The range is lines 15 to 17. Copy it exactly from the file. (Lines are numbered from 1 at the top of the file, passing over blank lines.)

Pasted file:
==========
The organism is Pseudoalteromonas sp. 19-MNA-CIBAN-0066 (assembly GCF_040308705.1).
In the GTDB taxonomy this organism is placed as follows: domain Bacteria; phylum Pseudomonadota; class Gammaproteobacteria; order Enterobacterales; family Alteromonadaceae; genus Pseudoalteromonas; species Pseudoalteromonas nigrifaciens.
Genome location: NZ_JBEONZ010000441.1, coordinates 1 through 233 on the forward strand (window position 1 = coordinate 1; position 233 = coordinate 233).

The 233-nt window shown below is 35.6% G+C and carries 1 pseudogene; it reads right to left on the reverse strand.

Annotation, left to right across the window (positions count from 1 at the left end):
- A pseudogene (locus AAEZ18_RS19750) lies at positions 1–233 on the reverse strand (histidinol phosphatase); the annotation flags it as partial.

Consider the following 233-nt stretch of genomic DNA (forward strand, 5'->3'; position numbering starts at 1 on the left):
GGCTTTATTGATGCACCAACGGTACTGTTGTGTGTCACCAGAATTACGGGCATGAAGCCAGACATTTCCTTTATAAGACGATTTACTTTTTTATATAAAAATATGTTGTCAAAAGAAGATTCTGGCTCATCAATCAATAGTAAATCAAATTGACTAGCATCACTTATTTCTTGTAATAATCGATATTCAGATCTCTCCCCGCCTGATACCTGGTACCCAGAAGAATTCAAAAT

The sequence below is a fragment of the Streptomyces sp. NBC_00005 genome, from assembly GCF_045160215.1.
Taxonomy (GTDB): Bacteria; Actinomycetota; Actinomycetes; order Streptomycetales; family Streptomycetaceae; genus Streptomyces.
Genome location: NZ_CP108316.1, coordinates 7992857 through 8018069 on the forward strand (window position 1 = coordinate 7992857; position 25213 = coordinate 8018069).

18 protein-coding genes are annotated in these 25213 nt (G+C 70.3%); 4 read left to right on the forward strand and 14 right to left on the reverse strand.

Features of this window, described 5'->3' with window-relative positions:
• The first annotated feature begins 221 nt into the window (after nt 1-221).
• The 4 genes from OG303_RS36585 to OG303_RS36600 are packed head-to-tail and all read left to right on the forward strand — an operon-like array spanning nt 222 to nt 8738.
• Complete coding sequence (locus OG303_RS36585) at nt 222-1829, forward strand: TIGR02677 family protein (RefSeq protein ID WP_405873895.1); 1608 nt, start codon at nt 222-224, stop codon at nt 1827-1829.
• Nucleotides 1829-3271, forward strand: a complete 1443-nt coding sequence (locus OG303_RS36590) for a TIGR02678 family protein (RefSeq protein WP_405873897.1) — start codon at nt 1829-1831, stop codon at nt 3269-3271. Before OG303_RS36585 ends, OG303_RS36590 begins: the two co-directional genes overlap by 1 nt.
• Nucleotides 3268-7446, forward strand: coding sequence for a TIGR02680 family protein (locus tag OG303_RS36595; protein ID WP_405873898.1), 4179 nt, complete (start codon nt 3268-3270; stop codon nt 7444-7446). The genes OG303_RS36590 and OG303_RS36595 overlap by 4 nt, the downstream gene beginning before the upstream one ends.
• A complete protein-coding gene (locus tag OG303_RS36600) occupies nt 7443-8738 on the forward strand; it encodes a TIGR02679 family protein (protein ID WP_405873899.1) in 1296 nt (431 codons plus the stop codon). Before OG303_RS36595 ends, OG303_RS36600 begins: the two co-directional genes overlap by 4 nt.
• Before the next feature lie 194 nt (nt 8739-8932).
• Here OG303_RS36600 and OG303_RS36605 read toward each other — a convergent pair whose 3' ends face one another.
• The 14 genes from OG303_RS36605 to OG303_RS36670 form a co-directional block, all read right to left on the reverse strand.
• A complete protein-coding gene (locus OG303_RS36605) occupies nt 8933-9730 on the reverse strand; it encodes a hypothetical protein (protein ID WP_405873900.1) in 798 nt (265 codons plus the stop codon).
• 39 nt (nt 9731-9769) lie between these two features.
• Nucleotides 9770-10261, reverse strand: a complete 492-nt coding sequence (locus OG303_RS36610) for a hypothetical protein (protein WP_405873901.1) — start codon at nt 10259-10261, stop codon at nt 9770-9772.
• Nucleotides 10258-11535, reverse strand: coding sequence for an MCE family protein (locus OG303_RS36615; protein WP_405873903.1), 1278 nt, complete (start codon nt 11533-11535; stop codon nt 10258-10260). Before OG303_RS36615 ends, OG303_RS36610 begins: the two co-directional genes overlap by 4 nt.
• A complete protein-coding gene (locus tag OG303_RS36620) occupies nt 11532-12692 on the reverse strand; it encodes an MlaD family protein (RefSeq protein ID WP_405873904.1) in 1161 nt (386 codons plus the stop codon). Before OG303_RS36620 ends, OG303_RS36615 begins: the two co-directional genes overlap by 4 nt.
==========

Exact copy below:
• The 4 genes from OG303_RS36585 to OG303_RS36600 are packed head-to-tail and all read left to right on the forward strand — an operon-like array spanning nt 222 to nt 8738.
• Complete coding sequence (locus OG303_RS36585) at nt 222-1829, forward strand: TIGR02677 family protein (RefSeq protein ID WP_405873895.1); 1608 nt, start codon at nt 222-224, stop codon at nt 1827-1829.
• Nucleotides 1829-3271, forward strand: a complete 1443-nt coding sequence (locus OG303_RS36590) for a TIGR02678 family protein (RefSeq protein WP_405873897.1) — start codon at nt 1829-1831, stop codon at nt 3269-3271. Before OG303_RS36585 ends, OG303_RS36590 begins: the two co-directional genes overlap by 1 nt.